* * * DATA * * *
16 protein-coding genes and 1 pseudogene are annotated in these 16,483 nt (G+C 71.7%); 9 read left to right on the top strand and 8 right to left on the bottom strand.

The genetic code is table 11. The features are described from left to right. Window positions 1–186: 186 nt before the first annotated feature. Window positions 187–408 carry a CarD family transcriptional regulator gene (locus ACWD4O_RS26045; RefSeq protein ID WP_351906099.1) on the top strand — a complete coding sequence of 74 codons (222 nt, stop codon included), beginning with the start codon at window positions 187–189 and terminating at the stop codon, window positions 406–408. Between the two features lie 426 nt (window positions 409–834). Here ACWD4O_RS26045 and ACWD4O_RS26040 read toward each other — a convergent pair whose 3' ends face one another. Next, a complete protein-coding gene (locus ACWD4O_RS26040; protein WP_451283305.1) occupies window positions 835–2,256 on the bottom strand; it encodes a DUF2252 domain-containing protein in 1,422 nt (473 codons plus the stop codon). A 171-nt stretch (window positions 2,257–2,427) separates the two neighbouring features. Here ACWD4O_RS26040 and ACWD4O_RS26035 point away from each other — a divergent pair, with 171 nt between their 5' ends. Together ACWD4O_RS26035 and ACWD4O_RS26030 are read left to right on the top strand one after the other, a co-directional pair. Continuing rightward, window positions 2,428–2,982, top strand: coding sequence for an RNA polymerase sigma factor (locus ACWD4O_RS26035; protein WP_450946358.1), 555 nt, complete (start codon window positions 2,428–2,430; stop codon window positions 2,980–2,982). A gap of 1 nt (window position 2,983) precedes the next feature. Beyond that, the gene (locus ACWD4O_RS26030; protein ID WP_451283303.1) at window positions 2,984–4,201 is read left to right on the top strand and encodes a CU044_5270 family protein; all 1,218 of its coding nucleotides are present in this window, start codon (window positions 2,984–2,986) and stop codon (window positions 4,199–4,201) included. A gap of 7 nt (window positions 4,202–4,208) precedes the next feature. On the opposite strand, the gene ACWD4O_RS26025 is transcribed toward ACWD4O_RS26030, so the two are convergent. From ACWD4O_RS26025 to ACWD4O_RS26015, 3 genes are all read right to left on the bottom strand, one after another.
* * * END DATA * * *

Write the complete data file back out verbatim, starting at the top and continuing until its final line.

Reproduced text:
16 protein-coding genes and 1 pseudogene are annotated in these 16,483 nt (G+C 71.7%); 9 read left to right on the top strand and 8 right to left on the bottom strand.

The genetic code is table 11. The features are described from left to right. Window positions 1–186: 186 nt before the first annotated feature. Window positions 187–408 carry a CarD family transcriptional regulator gene (locus ACWD4O_RS26045; RefSeq protein ID WP_351906099.1) on the top strand — a complete coding sequence of 74 codons (222 nt, stop codon included), beginning with the start codon at window positions 187–189 and terminating at the stop codon, window positions 406–408. Between the two features lie 426 nt (window positions 409–834). Here ACWD4O_RS26045 and ACWD4O_RS26040 read toward each other — a convergent pair whose 3' ends face one another. Next, a complete protein-coding gene (locus ACWD4O_RS26040; protein WP_451283305.1) occupies window positions 835–2,256 on the bottom strand; it encodes a DUF2252 domain-containing protein in 1,422 nt (473 codons plus the stop codon). A 171-nt stretch (window positions 2,257–2,427) separates the two neighbouring features. Here ACWD4O_RS26040 and ACWD4O_RS26035 point away from each other — a divergent pair, with 171 nt between their 5' ends. Together ACWD4O_RS26035 and ACWD4O_RS26030 are read left to right on the top strand one after the other, a co-directional pair. Continuing rightward, window positions 2,428–2,982, top strand: coding sequence for an RNA polymerase sigma factor (locus ACWD4O_RS26035; protein WP_450946358.1), 555 nt, complete (start codon window positions 2,428–2,430; stop codon window positions 2,980–2,982). A gap of 1 nt (window position 2,983) precedes the next feature. Beyond that, the gene (locus ACWD4O_RS26030; protein ID WP_451283303.1) at window positions 2,984–4,201 is read left to right on the top strand and encodes a CU044_5270 family protein; all 1,218 of its coding nucleotides are present in this window, start codon (window positions 2,984–2,986) and stop codon (window positions 4,199–4,201) included. A gap of 7 nt (window positions 4,202–4,208) precedes the next feature. On the opposite strand, the gene ACWD4O_RS26025 is transcribed toward ACWD4O_RS26030, so the two are convergent. From ACWD4O_RS26025 to ACWD4O_RS26015, 3 genes are all read right to left on the bottom strand, one after another.